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Just before putting together this week’s post, Liam and I went to the Toys, Tots, Pets and More ( TTPM) showcase in NYC that brought together a number of toy companies, bloggers and YouTube personalities to network and check out the latest in kids entertainment. Surprisingly, there were quite a few parents of color -all looking to transform their beautiful kids into internet superstars.

I’m not just saying these kids were cute because they’re little either. As the multi-cultural army of babies ran around throwing everything that shouldn’t be thrown and crashing into each other, their parents scrambled behind them with video cameras and smartphones.

The objective was clear; out-cute every other child in the room. Everyone got their Morgan Freeman narration game popping while the kids flashed missing-tooth grins and waxed adorably about the toys in front of them. It reminded me of that TLC show Toddlers and Tiaras. You know, the one that made Honey Boo Boo famous.

The world of YouTubing tots isn’t a new one. Although it hasn’t quite hit critical mass yet, it is quickly approaching breakthrough status. According to recent stats ,one kid’s show, Ryan’s Toys Reviews is the third most popular YouTube sensation, only after World Wrestling Entertainment. That’s right, a kid unpacking and talking about the latest toy car is more popular than your favorite social justice hashtag of the moment. There’s no wonder why the father I stood next to at the Mattel toys booth was describing a Hot Wheels race track with the passion of Birdman demanding his “respeck.”

Which leads me to the question of whether the kids are actually enjoying all of this. Yes, there are free toys, travel perks and internet fame but where does it stop and how far are we willing to go to get our kids to the land of multi-million subscribers?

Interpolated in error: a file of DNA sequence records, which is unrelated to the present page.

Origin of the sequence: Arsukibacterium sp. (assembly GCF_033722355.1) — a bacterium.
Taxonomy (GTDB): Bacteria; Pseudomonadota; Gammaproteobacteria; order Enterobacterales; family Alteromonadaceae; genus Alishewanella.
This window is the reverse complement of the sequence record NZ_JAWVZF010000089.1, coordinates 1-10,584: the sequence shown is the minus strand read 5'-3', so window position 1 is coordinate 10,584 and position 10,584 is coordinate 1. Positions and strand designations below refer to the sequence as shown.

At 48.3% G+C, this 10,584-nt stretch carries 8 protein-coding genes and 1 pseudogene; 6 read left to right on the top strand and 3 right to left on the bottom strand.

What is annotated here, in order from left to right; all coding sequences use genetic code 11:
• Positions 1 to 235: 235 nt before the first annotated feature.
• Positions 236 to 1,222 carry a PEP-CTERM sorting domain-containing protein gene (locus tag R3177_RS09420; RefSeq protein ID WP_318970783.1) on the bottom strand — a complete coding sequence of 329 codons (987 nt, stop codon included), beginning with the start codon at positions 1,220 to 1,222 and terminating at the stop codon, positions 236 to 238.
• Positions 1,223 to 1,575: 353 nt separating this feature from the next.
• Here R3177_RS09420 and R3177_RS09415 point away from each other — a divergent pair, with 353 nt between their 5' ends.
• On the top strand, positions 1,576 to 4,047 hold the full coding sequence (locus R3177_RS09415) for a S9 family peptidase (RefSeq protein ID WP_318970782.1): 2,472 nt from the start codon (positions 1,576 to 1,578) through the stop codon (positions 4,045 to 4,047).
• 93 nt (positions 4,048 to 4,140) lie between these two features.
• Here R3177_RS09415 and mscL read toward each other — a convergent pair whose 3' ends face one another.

According to a breakdown in this video, all of those views don’t necessarily translate into riches. Given the history of children getting pimped out for petty fame (Kate Plus Eight, Keeping up With the Kardashians, Toddlers and Tiaras, Friday Night Tykes, Dance Moms, etc,etc.) the emergence of a kid who represents the desperate extremes of attention whoring is inevitable.

There will inevitably be one parent or set of parents that will attempt to use their kids to counteract their own failed showbiz endeavors. Hell, it’s probably already happening behind the scenes. The one thing I’m sure of is that when disaster strikes, we’ll all be clicking, watching and commenting about how horrible it is.

Liam and I have started doing our own videos on Facebook and it’s been fun so far. I can’t even begin to tell you how easy would be to succumb to kiddie YouTube fever and turn what otherwise should be sharing a fun time into a Joe Jackson-style boot camp.

For that reason, I don’t trip over my son not wanting to shoot videos all the time. I want him to enjoy what he’s doing and right now he is. No need to make someone hate their job before they’re even old enough to spell it.

For the future Kanyes and Justin Biebers who live for the spotlight it’s fine, but unless a kid truly gets a sense of fulfillment from the hard work it takes for the attention, it seems a waste of young brain power. Not to mention, your  job as a parent is to raise up a kid with character and a sense of sufficiency, not use them as a foil for your own ambitions.

We can all enjoy social media with our kids, but let’s keep the main parenting goals in mind.

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